NBC lines up against YouTube in copyright case

On the same day that an English soccer league files suit against YouTube, NBC Universal joins Viacom in filing on behalf of journalist suing YouTube for copyright infringement.

NBC Universal and Viacom have come out against YouTube in a legal case that could help to determine whether the video-sharing site is culpable for copyright violations committed by users.

On Friday, NBC Universal and Viacom filed a request with the U.S. District Court in Los Angeles asking that they be allowed to file a friends-of-the court brief in support of journalist Robert Tur, according to a copy of the request obtained by CNET News.com.

Tur, a Los Angeles-area news reporter, accused YouTube of copyright infringement in a lawsuit last summer. Tur said in his suit that footage he shot of the 1992 Los Angeles riots appeared repeatedly on the video-sharing site.

Google, which acquired YouTube last October for $1.65 billion, has filed a summary judgment asking that Tur's suit be dismissed, according to court documents. NBC and Viacom want the opportunity to argue against dismissing the case.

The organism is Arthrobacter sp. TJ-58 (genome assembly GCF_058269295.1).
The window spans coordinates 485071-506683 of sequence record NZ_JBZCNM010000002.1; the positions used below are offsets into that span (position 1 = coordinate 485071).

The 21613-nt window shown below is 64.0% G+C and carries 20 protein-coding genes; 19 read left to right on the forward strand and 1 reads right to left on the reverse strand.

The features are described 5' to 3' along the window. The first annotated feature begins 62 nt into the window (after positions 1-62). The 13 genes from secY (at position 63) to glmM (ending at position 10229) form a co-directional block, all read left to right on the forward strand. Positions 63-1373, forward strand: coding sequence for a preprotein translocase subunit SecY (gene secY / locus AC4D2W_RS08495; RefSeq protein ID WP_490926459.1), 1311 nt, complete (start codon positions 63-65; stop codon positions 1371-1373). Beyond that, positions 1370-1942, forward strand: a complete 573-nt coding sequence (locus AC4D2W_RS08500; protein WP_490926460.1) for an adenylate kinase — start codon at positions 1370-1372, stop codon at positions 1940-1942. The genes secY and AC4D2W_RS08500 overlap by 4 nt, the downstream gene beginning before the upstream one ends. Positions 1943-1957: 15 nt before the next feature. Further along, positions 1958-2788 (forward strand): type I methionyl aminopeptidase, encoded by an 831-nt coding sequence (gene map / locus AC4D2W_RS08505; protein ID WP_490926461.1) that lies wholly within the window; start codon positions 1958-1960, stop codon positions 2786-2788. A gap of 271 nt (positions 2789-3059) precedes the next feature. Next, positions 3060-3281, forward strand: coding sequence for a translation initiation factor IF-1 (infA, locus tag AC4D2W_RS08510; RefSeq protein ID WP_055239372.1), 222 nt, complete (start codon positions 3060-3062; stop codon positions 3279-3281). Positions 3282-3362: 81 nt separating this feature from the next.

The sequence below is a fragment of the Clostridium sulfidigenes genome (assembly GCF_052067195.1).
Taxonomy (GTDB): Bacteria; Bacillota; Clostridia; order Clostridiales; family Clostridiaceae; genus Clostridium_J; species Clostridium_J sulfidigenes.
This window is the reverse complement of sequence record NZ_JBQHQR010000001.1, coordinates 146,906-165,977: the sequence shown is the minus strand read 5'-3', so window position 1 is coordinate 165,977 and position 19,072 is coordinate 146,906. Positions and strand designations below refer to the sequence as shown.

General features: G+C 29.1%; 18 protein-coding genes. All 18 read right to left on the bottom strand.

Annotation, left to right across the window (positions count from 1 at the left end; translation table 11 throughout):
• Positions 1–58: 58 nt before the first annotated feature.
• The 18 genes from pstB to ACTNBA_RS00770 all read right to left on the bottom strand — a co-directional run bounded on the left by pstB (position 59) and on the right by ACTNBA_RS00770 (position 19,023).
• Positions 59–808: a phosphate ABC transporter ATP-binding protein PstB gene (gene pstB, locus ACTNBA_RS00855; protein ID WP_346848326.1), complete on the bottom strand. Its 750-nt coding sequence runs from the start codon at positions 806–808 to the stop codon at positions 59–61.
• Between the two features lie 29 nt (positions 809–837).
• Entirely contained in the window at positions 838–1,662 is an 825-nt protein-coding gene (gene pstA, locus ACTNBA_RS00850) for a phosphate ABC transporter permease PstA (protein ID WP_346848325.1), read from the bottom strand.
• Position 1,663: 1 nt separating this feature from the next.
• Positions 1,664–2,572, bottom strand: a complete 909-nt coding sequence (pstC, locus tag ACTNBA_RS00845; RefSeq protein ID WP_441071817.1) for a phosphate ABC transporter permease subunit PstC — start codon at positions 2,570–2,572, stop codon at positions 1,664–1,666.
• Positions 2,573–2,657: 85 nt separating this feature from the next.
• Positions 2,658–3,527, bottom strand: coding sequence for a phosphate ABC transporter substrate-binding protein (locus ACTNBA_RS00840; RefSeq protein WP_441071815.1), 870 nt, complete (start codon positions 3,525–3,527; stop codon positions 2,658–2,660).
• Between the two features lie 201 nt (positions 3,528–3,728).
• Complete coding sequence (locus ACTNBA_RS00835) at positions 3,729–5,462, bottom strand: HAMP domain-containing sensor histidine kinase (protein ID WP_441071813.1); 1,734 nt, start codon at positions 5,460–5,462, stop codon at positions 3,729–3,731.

"Any ruling on YouTube's motion will have far-reaching ramifications for the owners of video content," NBC and Viacom said in their filing. "And especially for content owners such as Viacom and NBCU, whose works have been copied, displayed, and performed and disseminated by YouTube and others without their authorization."

A YouTube representative could not be reached early Sunday morning.

Tur's case is important because it could help to establish whether YouTube is protected under the Safe Harbor provision of the Digital Millennium Copyright Act (DMCA). The provision protects a Web site from liability for users' actions, as long as the site's operator fulfills specific requirements such as removing infringing material once notified by rights holders.

Should Tur lose, it could set a potentially harmful legal precedent to Viacom and other media companies that believe YouTube poses a threat to their video assets.

In March, Viacom filed a $1 billion lawsuit against Google alleging that YouTube was responsible for "tens of thousands" of copyright violations. The most recent complaint against YouTube came Friday, when England's most prestigious soccer league and an independent music publisher filed a class action suit against YouTube.

The Football Association Premier League and the music publisher, Bourne, allege in their suit, filed in U.S. District Court in Manhattan, that YouTube is participating in widespread copyright infringement. The complaint doesn't specify damages and seeks class action status.

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